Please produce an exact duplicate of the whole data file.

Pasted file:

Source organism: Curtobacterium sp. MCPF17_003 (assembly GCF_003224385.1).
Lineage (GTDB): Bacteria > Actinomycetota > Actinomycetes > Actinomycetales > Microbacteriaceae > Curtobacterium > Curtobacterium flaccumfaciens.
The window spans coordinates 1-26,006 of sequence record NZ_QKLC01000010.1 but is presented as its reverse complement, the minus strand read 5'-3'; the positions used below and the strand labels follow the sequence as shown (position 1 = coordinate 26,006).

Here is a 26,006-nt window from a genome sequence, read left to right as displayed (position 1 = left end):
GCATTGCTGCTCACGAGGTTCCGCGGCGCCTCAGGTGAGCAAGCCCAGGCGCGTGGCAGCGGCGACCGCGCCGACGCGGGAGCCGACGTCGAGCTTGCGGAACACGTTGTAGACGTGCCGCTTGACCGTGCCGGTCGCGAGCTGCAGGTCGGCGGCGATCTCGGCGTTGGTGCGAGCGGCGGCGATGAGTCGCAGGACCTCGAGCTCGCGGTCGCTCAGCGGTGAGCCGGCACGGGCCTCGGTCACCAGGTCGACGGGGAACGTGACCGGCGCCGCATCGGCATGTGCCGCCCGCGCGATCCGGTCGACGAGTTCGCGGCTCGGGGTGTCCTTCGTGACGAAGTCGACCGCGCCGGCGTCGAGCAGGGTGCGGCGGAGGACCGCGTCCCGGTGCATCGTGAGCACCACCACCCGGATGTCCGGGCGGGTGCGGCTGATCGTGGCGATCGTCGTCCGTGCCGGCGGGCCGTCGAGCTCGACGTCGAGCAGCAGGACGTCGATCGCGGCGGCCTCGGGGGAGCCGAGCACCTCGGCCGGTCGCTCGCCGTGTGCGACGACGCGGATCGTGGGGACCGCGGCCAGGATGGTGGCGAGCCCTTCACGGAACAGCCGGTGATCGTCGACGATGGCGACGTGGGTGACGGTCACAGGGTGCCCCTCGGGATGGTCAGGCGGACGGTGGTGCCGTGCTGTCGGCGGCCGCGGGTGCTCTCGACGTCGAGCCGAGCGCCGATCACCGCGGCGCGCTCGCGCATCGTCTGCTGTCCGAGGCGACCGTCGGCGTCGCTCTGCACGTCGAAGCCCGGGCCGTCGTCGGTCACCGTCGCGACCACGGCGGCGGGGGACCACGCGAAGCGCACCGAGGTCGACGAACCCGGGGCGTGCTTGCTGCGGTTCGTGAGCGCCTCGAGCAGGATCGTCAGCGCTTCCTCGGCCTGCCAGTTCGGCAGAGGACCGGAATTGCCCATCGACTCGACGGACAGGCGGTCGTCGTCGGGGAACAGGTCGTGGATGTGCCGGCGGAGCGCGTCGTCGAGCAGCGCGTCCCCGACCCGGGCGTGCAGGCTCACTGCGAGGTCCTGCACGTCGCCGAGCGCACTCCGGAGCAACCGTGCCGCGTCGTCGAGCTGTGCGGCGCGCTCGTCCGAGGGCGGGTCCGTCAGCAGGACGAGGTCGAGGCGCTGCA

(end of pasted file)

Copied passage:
Source organism: Curtobacterium sp. MCPF17_003 (assembly GCF_003224385.1).
Lineage (GTDB): Bacteria > Actinomycetota > Actinomycetes > Actinomycetales > Microbacteriaceae > Curtobacterium > Curtobacterium flaccumfaciens.
The window spans coordinates 1-26,006 of sequence record NZ_QKLC01000010.1 but is presented as its reverse complement, the minus strand read 5'-3'; the positions used below and the strand labels follow the sequence as shown (position 1 = coordinate 26,006).

Here is a 26,006-nt window from a genome sequence, read left to right as displayed (position 1 = left end):
GCATTGCTGCTCACGAGGTTCCGCGGCGCCTCAGGTGAGCAAGCCCAGGCGCGTGGCAGCGGCGACCGCGCCGACGCGGGAGCCGACGTCGAGCTTGCGGAACACGTTGTAGACGTGCCGCTTGACCGTGCCGGTCGCGAGCTGCAGGTCGGCGGCGATCTCGGCGTTGGTGCGAGCGGCGGCGATGAGTCGCAGGACCTCGAGCTCGCGGTCGCTCAGCGGTGAGCCGGCACGGGCCTCGGTCACCAGGTCGACGGGGAACGTGACCGGCGCCGCATCGGCATGTGCCGCCCGCGCGATCCGGTCGACGAGTTCGCGGCTCGGGGTGTCCTTCGTGACGAAGTCGACCGCGCCGGCGTCGAGCAGGGTGCGGCGGAGGACCGCGTCCCGGTGCATCGTGAGCACCACCACCCGGATGTCCGGGCGGGTGCGGCTGATCGTGGCGATCGTCGTCCGTGCCGGCGGGCCGTCGAGCTCGACGTCGAGCAGCAGGACGTCGATCGCGGCGGCCTCGGGGGAGCCGAGCACCTCGGCCGGTCGCTCGCCGTGTGCGACGACGCGGATCGTGGGGACCGCGGCCAGGATGGTGGCGAGCCCTTCACGGAACAGCCGGTGATCGTCGACGATGGCGACGTGGGTGACGGTCACAGGGTGCCCCTCGGGATGGTCAGGCGGACGGTGGTGCCGTGCTGTCGGCGGCCGCGGGTGCTCTCGACGTCGAGCCGAGCGCCGATCACCGCGGCGCGCTCGCGCATCGTCTGCTGTCCGAGGCGACCGTCGGCGTCGCTCTGCACGTCGAAGCCCGGGCCGTCGTCGGTCACCGTCGCGACCACGGCGGCGGGGGACCACGCGAAGCGCACCGAGGTCGACGAACCCGGGGCGTGCTTGCTGCGGTTCGTGAGCGCCTCGAGCAGGATCGTCAGCGCTTCCTCGGCCTGCCAGTTCGGCAGAGGACCGGAATTGCCCATCGACTCGACGGACAGGCGGTCGTCGTCGGGGAACAGGTCGTGGATGTGCCGGCGGAGCGCGTCGTCGAGCAGCGCGTCCCCGACCCGGGCGTGCAGGCTCACTGCGAGGTCCTGCACGTCGCCGAGCGCACTCCGGAGCAACCGTGCCGCGTCGTCGAGCTGTGCGGCGCGCTCGTCCGAGGGCGGGTCCGTCAGCAGGACGAGGTCGAGGCGCTGCA